As the stigma associated with mental health illness is slowly brought to light across the country, the Canadian Armed Forces (CAF) is actively working with agencies and campaigns like the upcoming Bell’s Let’s Talk on Jan. 27 to bring awareness to services available to the military community.
A vital part of the CAF mandate to improve mental health is the Canadian Armed Forces Social Work Branch. “Over the past several years, mental awareness and understanding have given more opportunity for members to seek help without feeling less of a person…
[social work branch] promote the well-being of the members which in turn supports mission readiness by allowing CAF members to achieve their highest functioning level,” stated Jennifer Eckersley, communications advisor at health services public affairs.
Comprised of military personnel and civilian social workers, the CAF Social Work Branch offers several services to military members battling mental health injuries. There are currently 150 social workers part of Canadian Forces Health Services Centres across Canada, each employee with a bachelor or master’s degree in social work.
Support and counselling are available to military members alongside couple and family counselling. The main services offered by the Social Work Branch are: brief intervention, crisis intervention, administrative requests, treatment and education and awareness of the community.
Brief Intervention, short-term counselling services, can be offered to both the service member and his or her family to solve issues surrounding adjustment difficulties, workplace issues, marriage or family violence.
Social workers handle administrative requests by recommending to the chain of command about compassionate status, compassionate postings and contingency cost moves for personal reasons.
Treatment can be provided through an interdisciplinary team of psychiatrists, psychologists, social workers and mental health nurses in individual or group therapy sessions.
Social workers are also responsible for the pre and post deployment screenings of military personnel. Pre-deployment screenings determine if the service member is prepared for the deployment. After returning home, these members are then interviewed and must complete a questionnaire.
With winter here it can be an especially tricky time for those already suffering from depression and a time when the services of social workers can come in handy.
“Winter affects everyone differently. Some don’t mind going to and from work in darkness, where others loathe it. For those who have difficulty during what they consider a dark and lonely existence, help is available,” explained Eckersley.
The Social Work Branch cautions loved ones and family members to watch out for the following if a loved one is stressed, overwhelmed or depressed and seek help if necessary.
“Watch for impatience, insomnia, mood swings, fatigue, withdrawal or anxiety. Offer to go for a walk with them – physical movement and exposure to daylight and fresh air can be calming. Listen to what they are experiencing. Recognize feelings and see if they can identify some ways to manage. Encourage them to lessen commitments and make time for themselves. Suggest possible support,” said Eckersley.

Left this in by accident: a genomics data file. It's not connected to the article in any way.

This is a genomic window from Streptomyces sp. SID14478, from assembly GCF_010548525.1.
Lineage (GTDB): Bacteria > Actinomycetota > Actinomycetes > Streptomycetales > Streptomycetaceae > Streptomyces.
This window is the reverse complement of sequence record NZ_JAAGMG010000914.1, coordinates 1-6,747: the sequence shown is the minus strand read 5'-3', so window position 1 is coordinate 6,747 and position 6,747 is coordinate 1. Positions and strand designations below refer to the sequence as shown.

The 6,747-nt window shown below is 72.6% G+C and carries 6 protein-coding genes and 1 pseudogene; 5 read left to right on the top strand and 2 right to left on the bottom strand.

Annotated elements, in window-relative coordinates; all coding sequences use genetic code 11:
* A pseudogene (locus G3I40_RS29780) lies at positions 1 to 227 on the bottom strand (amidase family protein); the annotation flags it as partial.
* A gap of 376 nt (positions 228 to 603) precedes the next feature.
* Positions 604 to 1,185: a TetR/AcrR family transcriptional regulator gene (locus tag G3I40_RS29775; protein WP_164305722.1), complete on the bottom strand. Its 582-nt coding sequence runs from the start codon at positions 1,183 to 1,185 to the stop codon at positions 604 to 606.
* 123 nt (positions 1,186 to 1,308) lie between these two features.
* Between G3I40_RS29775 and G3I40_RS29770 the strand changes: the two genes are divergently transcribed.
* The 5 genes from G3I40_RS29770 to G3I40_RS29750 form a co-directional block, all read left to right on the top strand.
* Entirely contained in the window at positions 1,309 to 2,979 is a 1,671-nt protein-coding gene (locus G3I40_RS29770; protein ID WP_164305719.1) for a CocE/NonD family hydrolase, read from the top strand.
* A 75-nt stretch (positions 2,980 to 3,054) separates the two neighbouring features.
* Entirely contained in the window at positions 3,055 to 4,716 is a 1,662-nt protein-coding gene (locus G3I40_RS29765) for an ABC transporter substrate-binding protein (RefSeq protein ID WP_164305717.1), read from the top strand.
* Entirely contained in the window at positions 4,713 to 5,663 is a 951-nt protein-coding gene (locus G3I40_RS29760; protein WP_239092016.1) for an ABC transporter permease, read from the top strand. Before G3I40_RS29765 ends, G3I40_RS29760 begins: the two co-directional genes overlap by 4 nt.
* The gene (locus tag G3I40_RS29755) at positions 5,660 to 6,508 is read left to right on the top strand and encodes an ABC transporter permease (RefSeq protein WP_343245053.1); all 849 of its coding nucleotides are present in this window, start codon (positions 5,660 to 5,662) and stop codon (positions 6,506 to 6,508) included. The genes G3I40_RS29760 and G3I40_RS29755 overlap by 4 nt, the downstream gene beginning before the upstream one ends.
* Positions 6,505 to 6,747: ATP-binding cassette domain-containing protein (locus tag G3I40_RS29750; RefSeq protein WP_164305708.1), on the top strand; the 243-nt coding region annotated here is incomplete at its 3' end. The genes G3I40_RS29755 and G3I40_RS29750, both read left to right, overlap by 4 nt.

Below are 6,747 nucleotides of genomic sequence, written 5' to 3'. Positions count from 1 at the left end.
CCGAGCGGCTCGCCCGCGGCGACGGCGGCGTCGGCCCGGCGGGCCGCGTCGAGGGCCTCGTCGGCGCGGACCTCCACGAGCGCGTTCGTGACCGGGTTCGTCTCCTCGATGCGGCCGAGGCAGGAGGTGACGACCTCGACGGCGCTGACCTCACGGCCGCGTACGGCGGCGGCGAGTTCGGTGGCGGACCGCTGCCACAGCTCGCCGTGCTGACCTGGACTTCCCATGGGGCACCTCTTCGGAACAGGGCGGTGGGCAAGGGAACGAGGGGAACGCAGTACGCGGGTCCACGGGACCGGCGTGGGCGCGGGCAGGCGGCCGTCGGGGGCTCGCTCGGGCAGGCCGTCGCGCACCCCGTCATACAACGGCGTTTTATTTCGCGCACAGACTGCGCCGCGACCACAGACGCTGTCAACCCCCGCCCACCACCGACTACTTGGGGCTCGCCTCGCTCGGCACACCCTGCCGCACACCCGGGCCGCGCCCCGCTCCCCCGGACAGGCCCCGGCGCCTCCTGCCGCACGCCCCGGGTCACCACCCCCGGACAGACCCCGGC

Though the social workers are specifically responsible for military members, the DND has set up other services for families. Some of these resources include the MFRC, Canadian Forces Member Assisted Program and the You Are Not Alone guidebook.
Through the work of the Social Work Branch and other initiatives of the CAF, including a series of four videos focusing on mental health: Stigma, Suicide Prevention, Transition in the Canadian Armed Forces and Process of Mental Health Treatment, there is a shift in the way mental health is now perceived. The Social Work Branch agrees,
“Members and leaders have access to mental health training throughout the span of their careers, which results in greater mental health literacy. Members who are educated on mental health issues are more likely to be open for discussion among peers, colleagues, supervisors, and subordinates. In fact, our research suggests that stigma reduction activities have had some effect; military personnel are more likely to speak to their supervisors and colleagues about mental health issues than civilians,” noted Eckersley.
The videos are available on-line at the “You are not alone – Mental Health Resources” for CAF members and families.
Personnel can also visit a social worker at any CFHS Centre while family members can reach out to social workers at the local Military Family Resource Center. Members and their families can also obtain short-term support services through Canadian Forces Military Assistance Program (CFMAP: 1-800-268-7708) or call the family information line at 1-800-866-4546.
For more information about services for families visit familyforce.ca.
By Mishall Rehman with files from Lee Jarratt